by Ted Horwood, Captain –
Our territorial Self Denial / World Services appeal usually elicits mixed emotions from officers and soldiers around the territory. Frequently, there is a mad scramble for information that communicates the scope of our work around the world—accompanied by the daunting weight of the impending corps and divisional contributions. But I also sense a genuine realization of the importance of our territory’s annual goal, and I propose it can play a significant role in our own lives.
The Western Territory gives over $7 million annually to the work of the Army overseas, providing support to 19 countries represented by eight territories. In addition, we raised almost $2.2 million for the tsunami relief and recovery program. Although these numbers are enormous, the giving should have some personal relevance also.
During my travels this year to the countries that we support, I’ve been reminded there is a direct relationship between denial and faith—because it is in the denial process that we are able to discern grace more clearly. As I reflect on the Self Denial/World Missions appeal, I’m reminded that increased faith and grace are virtues we all strive for, but in our complex society they can be difficult to manage. Yet it is during this season of our Army year that we may be able to gain some insight.
It is generally agreed that living in a country like the United States affords most of its citizens a high level of affluence. Obviously, affluence is relative and I am using it in comparison with other countries we support with our Self Denial/World Services funds. We live in a very presumptive society that believes things will work and we will remain healthy. Basic elements of life are generally taken for granted: who would question if our houses had electricity, or if we would be able to use it consistently? Likewise, when we turn on a tap, water flows out. And there is little doubt that an emergency call will be answered because fundamental health and welfare issues are presumed in our culture. In reality, we are denied very little and usually have the resources to meet whatever needs we may have. But, it is within this context of meeting our own needs that we can miss the faith and grace that are so crucial in our Christian formation.
I recently visited Captains Mark and Vicki Gilden, who live in a small village in the country of Belize. When I asked Vicki what the last six months have taught her, she replied, “I now have a new understanding of what is means to live by faith. Previously, we could solve our problems and didn’t need to have complete trust in God.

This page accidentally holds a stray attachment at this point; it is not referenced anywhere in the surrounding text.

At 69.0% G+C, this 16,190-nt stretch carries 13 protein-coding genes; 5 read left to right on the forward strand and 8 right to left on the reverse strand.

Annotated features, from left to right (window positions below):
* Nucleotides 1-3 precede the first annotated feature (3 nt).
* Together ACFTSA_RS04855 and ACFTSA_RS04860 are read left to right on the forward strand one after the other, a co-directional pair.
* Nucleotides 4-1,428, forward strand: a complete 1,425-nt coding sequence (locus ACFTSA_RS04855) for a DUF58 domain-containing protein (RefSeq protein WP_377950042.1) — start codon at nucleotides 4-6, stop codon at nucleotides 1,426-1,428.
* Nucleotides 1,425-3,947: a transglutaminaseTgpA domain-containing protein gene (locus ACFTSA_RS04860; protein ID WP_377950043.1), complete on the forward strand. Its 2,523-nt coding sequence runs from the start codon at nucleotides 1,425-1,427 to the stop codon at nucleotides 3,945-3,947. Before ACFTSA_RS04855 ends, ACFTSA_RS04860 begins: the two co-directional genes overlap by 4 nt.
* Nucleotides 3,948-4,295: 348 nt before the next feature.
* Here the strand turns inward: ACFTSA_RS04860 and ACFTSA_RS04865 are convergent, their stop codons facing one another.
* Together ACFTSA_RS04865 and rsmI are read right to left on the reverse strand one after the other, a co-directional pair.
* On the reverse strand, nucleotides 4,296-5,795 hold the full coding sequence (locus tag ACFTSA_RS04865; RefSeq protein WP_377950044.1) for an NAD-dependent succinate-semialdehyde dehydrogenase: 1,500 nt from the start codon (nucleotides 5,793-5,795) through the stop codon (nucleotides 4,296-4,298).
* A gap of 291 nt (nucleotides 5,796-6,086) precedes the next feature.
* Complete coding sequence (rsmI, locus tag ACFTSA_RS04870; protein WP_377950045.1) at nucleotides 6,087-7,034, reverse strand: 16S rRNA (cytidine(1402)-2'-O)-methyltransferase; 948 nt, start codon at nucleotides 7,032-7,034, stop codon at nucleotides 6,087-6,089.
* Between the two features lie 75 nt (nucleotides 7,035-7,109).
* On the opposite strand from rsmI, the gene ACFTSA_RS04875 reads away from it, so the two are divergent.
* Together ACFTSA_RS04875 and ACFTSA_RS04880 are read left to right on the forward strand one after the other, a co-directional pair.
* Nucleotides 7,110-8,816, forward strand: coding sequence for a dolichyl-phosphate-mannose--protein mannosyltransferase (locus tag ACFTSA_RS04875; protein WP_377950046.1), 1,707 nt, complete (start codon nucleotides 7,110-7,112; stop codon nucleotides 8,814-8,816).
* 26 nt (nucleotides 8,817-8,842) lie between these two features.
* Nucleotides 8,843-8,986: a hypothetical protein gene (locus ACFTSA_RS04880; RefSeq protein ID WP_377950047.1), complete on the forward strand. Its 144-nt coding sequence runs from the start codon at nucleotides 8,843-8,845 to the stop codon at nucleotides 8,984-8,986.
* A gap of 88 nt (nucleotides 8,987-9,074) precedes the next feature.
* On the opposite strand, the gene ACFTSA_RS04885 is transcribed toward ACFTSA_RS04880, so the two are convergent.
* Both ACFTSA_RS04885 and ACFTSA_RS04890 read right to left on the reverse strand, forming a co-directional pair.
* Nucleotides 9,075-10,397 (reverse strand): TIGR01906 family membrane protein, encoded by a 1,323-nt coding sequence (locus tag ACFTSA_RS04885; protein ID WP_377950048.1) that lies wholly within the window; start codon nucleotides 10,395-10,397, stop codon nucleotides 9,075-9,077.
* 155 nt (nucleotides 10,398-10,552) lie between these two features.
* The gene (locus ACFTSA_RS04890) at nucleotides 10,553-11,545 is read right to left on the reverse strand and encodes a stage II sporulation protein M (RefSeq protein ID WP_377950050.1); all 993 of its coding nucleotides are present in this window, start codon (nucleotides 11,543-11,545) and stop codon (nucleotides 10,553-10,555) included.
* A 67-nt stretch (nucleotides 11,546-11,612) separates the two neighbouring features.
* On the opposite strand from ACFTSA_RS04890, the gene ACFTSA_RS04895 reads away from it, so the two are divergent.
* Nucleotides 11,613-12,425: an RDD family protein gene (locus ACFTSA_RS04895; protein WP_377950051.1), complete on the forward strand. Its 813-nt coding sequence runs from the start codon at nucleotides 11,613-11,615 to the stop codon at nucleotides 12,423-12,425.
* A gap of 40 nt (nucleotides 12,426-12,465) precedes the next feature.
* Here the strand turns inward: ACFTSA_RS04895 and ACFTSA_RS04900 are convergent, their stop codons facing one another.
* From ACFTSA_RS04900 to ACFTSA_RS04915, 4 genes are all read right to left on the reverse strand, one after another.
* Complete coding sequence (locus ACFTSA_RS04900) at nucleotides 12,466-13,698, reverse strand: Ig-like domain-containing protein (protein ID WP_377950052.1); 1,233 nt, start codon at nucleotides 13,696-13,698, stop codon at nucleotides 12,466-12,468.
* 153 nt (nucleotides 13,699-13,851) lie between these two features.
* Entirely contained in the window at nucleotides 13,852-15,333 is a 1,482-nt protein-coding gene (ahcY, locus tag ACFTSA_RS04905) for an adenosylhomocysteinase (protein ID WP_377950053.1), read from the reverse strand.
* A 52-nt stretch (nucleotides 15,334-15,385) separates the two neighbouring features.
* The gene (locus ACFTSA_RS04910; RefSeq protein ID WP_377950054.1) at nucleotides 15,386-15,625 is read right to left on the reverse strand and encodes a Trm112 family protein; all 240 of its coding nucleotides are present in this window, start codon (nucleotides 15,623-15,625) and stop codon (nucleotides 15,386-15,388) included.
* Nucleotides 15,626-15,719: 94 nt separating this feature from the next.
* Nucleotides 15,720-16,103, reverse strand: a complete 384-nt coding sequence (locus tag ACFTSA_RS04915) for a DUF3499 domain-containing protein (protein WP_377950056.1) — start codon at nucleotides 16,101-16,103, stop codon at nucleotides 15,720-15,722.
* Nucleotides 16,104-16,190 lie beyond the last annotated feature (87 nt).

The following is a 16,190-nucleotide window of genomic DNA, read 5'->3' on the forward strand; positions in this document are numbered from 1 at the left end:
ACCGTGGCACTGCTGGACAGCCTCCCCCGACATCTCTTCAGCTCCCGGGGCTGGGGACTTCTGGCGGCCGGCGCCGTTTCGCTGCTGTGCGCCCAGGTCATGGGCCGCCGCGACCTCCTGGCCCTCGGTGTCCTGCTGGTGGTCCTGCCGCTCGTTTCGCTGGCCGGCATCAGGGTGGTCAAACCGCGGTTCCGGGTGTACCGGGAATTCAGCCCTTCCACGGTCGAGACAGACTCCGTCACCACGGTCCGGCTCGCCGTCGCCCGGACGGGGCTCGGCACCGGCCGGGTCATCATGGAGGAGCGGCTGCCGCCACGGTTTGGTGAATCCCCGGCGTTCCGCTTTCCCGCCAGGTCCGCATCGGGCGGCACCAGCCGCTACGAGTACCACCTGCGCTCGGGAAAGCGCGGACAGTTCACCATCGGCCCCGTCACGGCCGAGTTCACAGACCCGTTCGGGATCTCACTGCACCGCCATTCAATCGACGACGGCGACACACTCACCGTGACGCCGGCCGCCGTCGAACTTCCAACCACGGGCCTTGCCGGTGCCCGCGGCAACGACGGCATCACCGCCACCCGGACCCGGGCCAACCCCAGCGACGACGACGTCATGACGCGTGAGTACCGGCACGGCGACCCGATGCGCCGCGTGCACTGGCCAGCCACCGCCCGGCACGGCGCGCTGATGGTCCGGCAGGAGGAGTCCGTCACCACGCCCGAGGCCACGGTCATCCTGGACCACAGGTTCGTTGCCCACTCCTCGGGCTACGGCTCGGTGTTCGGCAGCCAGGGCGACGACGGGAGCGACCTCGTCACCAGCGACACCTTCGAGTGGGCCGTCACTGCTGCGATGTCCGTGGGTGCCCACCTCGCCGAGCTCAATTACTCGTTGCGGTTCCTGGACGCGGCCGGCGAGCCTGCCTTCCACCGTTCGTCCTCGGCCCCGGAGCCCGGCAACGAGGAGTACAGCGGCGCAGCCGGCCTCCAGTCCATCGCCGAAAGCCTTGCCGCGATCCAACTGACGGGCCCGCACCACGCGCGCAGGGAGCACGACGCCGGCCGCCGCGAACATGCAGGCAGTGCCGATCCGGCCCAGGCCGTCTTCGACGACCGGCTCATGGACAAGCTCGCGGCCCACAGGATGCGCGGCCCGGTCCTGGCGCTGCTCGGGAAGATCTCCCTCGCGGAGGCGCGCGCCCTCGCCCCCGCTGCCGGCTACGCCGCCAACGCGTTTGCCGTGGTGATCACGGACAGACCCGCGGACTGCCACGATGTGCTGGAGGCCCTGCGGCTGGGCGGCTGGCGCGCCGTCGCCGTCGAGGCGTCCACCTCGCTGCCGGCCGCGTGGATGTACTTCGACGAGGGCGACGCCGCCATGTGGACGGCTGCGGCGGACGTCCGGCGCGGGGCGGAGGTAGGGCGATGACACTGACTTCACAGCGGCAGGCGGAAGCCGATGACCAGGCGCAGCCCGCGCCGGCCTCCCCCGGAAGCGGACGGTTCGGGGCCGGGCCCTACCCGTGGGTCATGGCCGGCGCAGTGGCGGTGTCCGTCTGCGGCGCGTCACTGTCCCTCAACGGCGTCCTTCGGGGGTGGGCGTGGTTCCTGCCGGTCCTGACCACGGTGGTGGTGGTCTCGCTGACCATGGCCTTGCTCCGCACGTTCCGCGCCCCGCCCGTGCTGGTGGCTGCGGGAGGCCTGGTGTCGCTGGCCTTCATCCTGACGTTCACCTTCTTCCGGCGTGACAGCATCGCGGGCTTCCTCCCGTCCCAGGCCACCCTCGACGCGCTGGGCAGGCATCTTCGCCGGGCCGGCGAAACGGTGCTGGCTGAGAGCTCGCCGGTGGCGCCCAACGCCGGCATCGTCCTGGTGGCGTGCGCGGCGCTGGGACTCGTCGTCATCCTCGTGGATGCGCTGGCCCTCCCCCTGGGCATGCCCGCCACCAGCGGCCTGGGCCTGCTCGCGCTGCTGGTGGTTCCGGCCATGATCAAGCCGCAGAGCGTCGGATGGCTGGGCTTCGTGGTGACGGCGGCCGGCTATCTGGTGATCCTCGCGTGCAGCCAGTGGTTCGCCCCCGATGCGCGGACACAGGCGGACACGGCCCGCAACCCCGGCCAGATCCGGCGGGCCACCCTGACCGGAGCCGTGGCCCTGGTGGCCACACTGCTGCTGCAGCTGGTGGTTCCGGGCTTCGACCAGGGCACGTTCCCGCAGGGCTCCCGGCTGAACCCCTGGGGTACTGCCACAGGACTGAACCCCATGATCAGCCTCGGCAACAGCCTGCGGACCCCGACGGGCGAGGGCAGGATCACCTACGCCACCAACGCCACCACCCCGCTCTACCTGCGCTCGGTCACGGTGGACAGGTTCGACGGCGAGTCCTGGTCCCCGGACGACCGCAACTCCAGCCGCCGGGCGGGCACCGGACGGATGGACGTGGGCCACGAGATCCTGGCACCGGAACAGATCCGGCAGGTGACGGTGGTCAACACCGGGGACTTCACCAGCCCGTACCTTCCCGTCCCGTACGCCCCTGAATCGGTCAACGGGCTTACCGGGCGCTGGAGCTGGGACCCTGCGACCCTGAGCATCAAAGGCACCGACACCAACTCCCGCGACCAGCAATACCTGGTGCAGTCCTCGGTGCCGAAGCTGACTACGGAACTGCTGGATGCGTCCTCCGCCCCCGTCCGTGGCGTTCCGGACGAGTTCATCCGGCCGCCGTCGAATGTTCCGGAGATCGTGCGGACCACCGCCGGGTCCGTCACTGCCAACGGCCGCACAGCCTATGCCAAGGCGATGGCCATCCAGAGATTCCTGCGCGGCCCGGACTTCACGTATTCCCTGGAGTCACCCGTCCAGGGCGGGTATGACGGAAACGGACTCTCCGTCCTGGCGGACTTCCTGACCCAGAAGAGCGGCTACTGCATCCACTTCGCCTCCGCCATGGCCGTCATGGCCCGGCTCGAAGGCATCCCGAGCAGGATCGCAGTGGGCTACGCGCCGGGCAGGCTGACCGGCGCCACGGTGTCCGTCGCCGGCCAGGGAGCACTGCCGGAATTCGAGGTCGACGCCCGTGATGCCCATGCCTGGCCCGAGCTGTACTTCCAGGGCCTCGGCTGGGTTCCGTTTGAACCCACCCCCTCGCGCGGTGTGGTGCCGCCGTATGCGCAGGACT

Most things we could sort out ourselves. But today that is not true, and I am so much stronger for it.”
One of the challenges of living in a very efficient and high functioning society is that it facilitates a strong reliance on one’s own initiative. We have options. And the more options we have, the more self-reliant we become. Reflecting on the overseas ministries may help us acknowledge how incredibly blessed we are, and not take our abundance for granted. It can remind us that we, too, must live in greater reliance on the Lord.
Although we have stronger social structures, our lives are still unpredictable, and we all must continue to cling desperately to the providence of God’s grace.
It often takes a trip overseas or an unexpected tragedy to shatter our assumptions and force us to assess where our reliance lies. The very fact that we are not in control can jettison faith, and drive us further towards an awareness that we really do live in a state of grace. A life not reliant on the precarious nature of technology or national structures is a life deeply dependent on God. Our contribution to the global ministry of the Army is enormous—but if we only see the Self Denial/World Services campaign as an obligation, rather than an opportunity to assess God’s provision and grace, we may be missing the biggest contribution the annual appeal can have: a chance to strengthen our own faith.